The US ruled on Tuesday that Qualcomm breached antitrust laws, finding the chip giant had illegally suppressed competition in the semiconductor industry and overcharged smartphone manufacturers.
"Qualcomm's licensing practices have strangled competition in the CDMA and premium LTE modem chip markets for years, and harmed rivals, OEMs, and end consumers in the process," US District Court Judge Lucy Koh said in her judgment.
In coming to her 233-page decision, she issued five orders that may change the core of how Qualcomm's business is run. Qualcomm will be required to renegotiate any license agreements so they do not contain provisions that threaten to cut off chip supply or technical support.
The chip giant will also stop making exclusive dealing agreements with smartphone manufacturers for the supply of modem chips. According to Koh, Qualcomm currently has exclusive dealing agreements with Apple, LGE, BlackBerry, Samsung, and Vivo, and had also previously offered de facto exclusive dealing agreements to Motorola and Lenovo.
"Exclusive dealing agreements are particularly fraught in markets, like the modem chip market, that are 'highly concentrated' with few market participants … given that concentration in the market, exclusive deals with Apple could eliminate competition," Koh said.
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Among the other orders made on Tuesday are that Qualcomm will have to make its patent licences available to modem-chip suppliers on fair, reasonable, and non-discriminatory terms and provide compliance and monitoring reports to the Federal Trade Commission (FTC) for the next seven years to demonstrate it has complied with the judge's orders.
During the trial, the FTC called on witnesses from Apple, Samsung, Intel, and Huawei to testify on how Qualcomm's licensing practices have weakened competition in the semiconductor industry.
In a statement released shortly after the judgment, Qualcomm said it would immediately appeal the decision.
"We strongly disagree with the judge's conclusions, her interpretation of the facts and her application of the law," Qualcomm executive vice president and general counsel Don Rosenberg said.
FTC competition director Bruce Hoffman, meanwhile, has labelled the judgment "an important win for competition" for the semiconductor industry.
The FTC commenced the antitrust proceedings in 2017, arguing that Qualcomm used its monopolistic position to coerce smartphone manufacturers into paying "onerous" fees for its patent licences.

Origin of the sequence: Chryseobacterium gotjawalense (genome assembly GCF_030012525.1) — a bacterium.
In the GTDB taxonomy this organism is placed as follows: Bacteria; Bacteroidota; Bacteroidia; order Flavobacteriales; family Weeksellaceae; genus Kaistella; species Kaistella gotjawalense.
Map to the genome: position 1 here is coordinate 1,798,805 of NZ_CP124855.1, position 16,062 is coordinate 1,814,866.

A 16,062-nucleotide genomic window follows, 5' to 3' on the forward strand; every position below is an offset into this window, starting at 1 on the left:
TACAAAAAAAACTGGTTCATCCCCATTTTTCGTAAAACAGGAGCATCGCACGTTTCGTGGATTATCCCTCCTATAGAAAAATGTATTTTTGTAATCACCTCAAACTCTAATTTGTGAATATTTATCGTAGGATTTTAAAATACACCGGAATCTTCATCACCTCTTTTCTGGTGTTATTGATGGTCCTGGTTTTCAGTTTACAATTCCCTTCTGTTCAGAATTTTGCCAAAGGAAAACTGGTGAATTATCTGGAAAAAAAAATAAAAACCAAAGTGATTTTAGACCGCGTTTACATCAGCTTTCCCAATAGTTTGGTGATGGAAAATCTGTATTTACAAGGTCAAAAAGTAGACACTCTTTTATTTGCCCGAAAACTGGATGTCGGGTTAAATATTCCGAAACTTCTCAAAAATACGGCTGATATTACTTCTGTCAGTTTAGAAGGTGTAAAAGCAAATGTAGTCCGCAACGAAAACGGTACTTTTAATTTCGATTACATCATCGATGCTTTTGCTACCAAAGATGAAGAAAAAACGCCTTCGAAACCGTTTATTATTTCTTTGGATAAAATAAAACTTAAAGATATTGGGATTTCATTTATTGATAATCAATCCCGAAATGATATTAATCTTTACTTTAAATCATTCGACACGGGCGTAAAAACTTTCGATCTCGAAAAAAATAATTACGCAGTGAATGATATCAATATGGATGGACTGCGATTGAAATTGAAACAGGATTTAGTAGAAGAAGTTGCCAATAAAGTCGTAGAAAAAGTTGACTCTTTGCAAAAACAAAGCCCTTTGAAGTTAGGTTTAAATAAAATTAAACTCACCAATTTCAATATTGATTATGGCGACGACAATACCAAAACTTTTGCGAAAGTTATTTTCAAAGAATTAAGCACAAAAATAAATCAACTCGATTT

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The decision against Qualcomm follows a long line of court appearances for the company, with Qualcomm only just coming to a patent settlement with Apple last month. On the same day of the settlement, Apple also agreed to a six-year license agreement with Qualcomm, which was shortly followed by Intel announcing it had cancelled plans to make 5G modem chips.
According to ZDNet's sister site CNET, an Intel spokesperson declined to comment on whether the decision behind Intel's exit occurred before the settlement or was in response to the new agreements between Apple and Qualcomm.
In 2015, Qualcomm was fined $1 billion to settle an antitrust probe from the Chinese government. Then, in 2016, the company was fined 1.03 trillion won ($865 million) by South Korea for similar antitrust issues. Qualcomm was fined again in January 2018, when it was ordered by the European Union to pay €997m ($1.23bn) for abusing its dominance in LTE baseband chipsets market.
"Qualcomm illegally shut out rivals from the market for LTE baseband chipsets for over five years, thereby cementing its market dominance. Qualcomm paid billions of US dollars to a key customer, Apple, so that it would not buy from rivals. These payments were not just reductions in price -- they were made on the condition that Apple would exclusively use Qualcomm's baseband chipsets in all its iPhones and iPads," EU commissioner in charge of competition policy Margarethe Vestager said at the time.
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